Rising Stars Academy youngsters have remained upbeat despite being let down by Zimbabwe Cricket, after the association failed to sponsor their scheduled 2018 UK tour.
By Carlo Chikomba
After having been devastated by the last minute announcement from ZC that they will not be able to travel to the UK this year because of financial restraints, the Rising Stars academy players have taken it upon themselves to raise those funds on their own.
The Rising Stars Academy, was founded by former Chevrons captain Tatenda Taibu in an effort to groom young and upcoming cricketers and prepare them for professional cricket.
Last year, the Academy initiated a program that would see a selected crop of the youngsters travel to England to play a series of matches with county clubs in the European country with the aim of further developing their game.
The players were supposed to travel on the 5th of May this year but alas, at the last minute, the Zimbabwe Cricket (ZC) board pulled the plug on the tour, as they claimed they were not able to finance the players’ travel expenses which amounted to $150 000.
ZC is currently facing a financial crisis, with the senior national team cricket players threatening to boycott the upcoming tri-nations tournament with Australia and Pakistan over outstanding salaries.
But that hasn’t seemed to deter the youngsters who have gone on an aggressive drive to woo sponsors with the hope of still being able to make the trip.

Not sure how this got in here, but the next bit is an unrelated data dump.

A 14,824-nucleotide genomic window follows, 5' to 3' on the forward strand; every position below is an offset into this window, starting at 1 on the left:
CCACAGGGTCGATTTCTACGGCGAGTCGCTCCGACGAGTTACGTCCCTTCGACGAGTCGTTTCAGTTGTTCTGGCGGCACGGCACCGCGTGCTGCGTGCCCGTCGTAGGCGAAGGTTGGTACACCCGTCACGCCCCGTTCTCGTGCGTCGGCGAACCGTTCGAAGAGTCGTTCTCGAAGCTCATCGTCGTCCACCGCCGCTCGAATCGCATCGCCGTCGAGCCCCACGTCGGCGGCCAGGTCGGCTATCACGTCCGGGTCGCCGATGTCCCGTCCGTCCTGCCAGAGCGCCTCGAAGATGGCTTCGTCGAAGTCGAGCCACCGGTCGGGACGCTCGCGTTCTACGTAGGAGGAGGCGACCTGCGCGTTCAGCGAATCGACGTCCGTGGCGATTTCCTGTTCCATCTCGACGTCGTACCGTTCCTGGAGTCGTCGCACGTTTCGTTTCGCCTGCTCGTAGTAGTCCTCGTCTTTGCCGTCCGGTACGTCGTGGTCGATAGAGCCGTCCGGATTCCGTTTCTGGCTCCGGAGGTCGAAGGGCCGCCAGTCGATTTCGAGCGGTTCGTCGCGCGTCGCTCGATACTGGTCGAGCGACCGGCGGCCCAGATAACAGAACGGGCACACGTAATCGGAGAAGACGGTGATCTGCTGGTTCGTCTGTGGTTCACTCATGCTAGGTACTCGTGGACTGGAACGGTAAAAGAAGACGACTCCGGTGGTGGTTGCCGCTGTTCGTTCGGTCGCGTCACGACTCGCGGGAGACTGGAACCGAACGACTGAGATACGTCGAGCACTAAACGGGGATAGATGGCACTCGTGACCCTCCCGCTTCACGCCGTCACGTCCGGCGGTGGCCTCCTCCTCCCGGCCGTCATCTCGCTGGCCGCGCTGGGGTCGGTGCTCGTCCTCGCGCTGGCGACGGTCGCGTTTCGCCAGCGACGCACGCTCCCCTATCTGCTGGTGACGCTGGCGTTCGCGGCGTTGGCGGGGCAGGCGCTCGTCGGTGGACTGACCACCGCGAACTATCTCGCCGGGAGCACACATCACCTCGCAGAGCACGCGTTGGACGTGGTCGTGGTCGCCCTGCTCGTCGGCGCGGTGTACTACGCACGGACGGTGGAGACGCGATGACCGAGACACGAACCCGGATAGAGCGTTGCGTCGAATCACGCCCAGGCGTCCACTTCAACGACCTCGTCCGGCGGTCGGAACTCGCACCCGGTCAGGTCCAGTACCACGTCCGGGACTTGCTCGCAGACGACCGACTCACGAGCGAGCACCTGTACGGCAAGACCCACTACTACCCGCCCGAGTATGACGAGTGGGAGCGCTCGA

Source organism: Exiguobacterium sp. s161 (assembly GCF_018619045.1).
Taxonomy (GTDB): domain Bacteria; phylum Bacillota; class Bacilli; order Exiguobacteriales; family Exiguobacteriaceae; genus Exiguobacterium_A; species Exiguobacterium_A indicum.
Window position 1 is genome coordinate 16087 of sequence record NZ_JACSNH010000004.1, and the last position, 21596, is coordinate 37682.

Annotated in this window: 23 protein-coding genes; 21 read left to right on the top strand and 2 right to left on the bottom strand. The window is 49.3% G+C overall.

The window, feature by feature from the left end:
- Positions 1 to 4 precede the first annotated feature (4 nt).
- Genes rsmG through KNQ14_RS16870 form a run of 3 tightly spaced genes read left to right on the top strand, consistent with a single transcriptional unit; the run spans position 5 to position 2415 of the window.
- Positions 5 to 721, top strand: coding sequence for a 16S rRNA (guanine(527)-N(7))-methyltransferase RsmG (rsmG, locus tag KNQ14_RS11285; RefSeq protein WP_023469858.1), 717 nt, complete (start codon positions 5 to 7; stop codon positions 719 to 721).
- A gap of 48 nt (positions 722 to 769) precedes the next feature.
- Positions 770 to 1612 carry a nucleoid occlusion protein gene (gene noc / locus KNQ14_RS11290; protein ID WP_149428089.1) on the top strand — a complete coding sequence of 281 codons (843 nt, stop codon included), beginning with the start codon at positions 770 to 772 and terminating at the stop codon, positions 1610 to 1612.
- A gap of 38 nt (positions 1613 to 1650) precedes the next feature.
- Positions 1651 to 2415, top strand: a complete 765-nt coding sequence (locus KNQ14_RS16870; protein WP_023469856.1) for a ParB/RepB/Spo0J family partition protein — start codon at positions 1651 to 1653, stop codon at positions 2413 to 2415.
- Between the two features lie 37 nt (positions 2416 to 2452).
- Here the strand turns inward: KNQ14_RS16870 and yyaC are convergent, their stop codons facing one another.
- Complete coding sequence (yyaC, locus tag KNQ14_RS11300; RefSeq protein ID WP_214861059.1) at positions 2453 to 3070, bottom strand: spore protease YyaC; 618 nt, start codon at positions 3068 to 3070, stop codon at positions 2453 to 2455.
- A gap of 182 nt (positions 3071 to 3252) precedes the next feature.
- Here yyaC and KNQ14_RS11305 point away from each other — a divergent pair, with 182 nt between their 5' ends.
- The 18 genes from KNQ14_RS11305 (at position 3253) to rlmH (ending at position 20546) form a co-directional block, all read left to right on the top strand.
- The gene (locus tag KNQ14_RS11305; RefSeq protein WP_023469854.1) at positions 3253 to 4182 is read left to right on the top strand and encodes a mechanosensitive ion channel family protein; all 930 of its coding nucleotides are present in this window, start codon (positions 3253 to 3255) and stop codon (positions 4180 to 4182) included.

Speaking to SportBrief, Nyashadzashe Nyasha, one of the youngsters revealed that they had already begun making plans to raise funds for the trip.
“We went to Steward Bank on 15 May and held meetings with them and they agreed to be our financial advisor. We secured a merchant code for donations which is 209123. We still hope to travel to the UK on 14 June if all goes well.”
“We also plan on having a fun run and also a 6-aside cricket tournament where we will be inviting some professional cricket players as well as the CBZ cricket team to come in, have some fun and donate towards this cause.”
Carl Mumba, who was one of the players that toured the UK last year, spoke of how the tour had been beneficial to him.
“We were able to gain some much needed exposure and as we played with professional sides that are playing high level club cricket, we managed to improve certain aspects of our game,” he said.
“There is a big difference in terms of the setup, here (in Zimbabwe) there are only five teams in the top league and so we only play 16 games in a whole season. But while we were in the UK for just six months, we played well over 50 games. That level of intensity and competitiveness made us better cricketers.”
Mumba also pointed to the fact that after their tour, he was selected as part of the team that performed admirably well against West Indies late last year.
The Rising Stars manager, Alec Gezi, emphasized the role that the academy plays in grooming the youngsters and preparing them for professional cricket.
“If you look at the state of cricket in the country, there are no Cricket academies. These youngsters, when they come from high schools where they will have been playing cricket, they realize they can’t continue doing so in tertiary institutions because there are no sports universities in the country.”
“Hence, during that period, from 18-22 years, these youngsters are unable to play competitive cricket. When they finish their education, it will be now very difficult to play professional cricket more so with there being only four provincial cricket teams in Zimbabwe.”
“In the end, our talented youngsters fail to make it in the world of cricket.”